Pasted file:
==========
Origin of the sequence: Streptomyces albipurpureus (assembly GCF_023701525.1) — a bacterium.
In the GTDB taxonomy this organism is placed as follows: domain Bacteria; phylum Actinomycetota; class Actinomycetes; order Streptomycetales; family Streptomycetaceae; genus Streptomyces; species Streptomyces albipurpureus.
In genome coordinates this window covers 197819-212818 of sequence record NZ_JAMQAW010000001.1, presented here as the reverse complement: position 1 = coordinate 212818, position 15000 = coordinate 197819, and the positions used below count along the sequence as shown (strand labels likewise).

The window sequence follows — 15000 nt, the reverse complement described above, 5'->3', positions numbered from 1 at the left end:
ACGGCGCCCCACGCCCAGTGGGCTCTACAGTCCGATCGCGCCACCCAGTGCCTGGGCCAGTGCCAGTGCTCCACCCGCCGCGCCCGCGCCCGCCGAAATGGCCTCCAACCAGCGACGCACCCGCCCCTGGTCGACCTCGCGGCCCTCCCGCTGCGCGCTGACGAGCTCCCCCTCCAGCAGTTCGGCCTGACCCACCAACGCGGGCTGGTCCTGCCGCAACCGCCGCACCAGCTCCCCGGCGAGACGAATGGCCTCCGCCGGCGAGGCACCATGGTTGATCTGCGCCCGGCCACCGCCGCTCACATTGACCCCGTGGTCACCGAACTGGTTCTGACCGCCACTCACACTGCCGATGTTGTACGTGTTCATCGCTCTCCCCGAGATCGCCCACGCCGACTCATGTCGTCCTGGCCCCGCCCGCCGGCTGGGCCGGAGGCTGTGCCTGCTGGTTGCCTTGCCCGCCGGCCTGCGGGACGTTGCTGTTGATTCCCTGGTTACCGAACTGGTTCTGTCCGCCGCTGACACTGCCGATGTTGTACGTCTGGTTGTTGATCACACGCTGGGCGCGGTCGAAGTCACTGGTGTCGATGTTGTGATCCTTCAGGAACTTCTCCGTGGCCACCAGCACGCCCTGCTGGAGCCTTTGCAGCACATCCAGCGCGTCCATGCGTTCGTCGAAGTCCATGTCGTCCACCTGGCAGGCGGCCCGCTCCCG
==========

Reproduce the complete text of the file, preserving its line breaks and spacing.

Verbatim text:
Origin of the sequence: Streptomyces albipurpureus (assembly GCF_023701525.1) — a bacterium.
In the GTDB taxonomy this organism is placed as follows: domain Bacteria; phylum Actinomycetota; class Actinomycetes; order Streptomycetales; family Streptomycetaceae; genus Streptomyces; species Streptomyces albipurpureus.
In genome coordinates this window covers 197819-212818 of sequence record NZ_JAMQAW010000001.1, presented here as the reverse complement: position 1 = coordinate 212818, position 15000 = coordinate 197819, and the positions used below count along the sequence as shown (strand labels likewise).

The window sequence follows — 15000 nt, the reverse complement described above, 5'->3', positions numbered from 1 at the left end:
ACGGCGCCCCACGCCCAGTGGGCTCTACAGTCCGATCGCGCCACCCAGTGCCTGGGCCAGTGCCAGTGCTCCACCCGCCGCGCCCGCGCCCGCCGAAATGGCCTCCAACCAGCGACGCACCCGCCCCTGGTCGACCTCGCGGCCCTCCCGCTGCGCGCTGACGAGCTCCCCCTCCAGCAGTTCGGCCTGACCCACCAACGCGGGCTGGTCCTGCCGCAACCGCCGCACCAGCTCCCCGGCGAGACGAATGGCCTCCGCCGGCGAGGCACCATGGTTGATCTGCGCCCGGCCACCGCCGCTCACATTGACCCCGTGGTCACCGAACTGGTTCTGACCGCCACTCACACTGCCGATGTTGTACGTGTTCATCGCTCTCCCCGAGATCGCCCACGCCGACTCATGTCGTCCTGGCCCCGCCCGCCGGCTGGGCCGGAGGCTGTGCCTGCTGGTTGCCTTGCCCGCCGGCCTGCGGGACGTTGCTGTTGATTCCCTGGTTACCGAACTGGTTCTGTCCGCCGCTGACACTGCCGATGTTGTACGTCTGGTTGTTGATCACACGCTGGGCGCGGTCGAAGTCACTGGTGTCGATGTTGTGATCCTTCAGGAACTTCTCCGTGGCCACCAGCACGCCCTGCTGGAGCCTTTGCAGCACATCCAGCGCGTCCATGCGTTCGTCGAAGTCCATGTCGTCCACCTGGCAGGCGGCCCGCTCCCG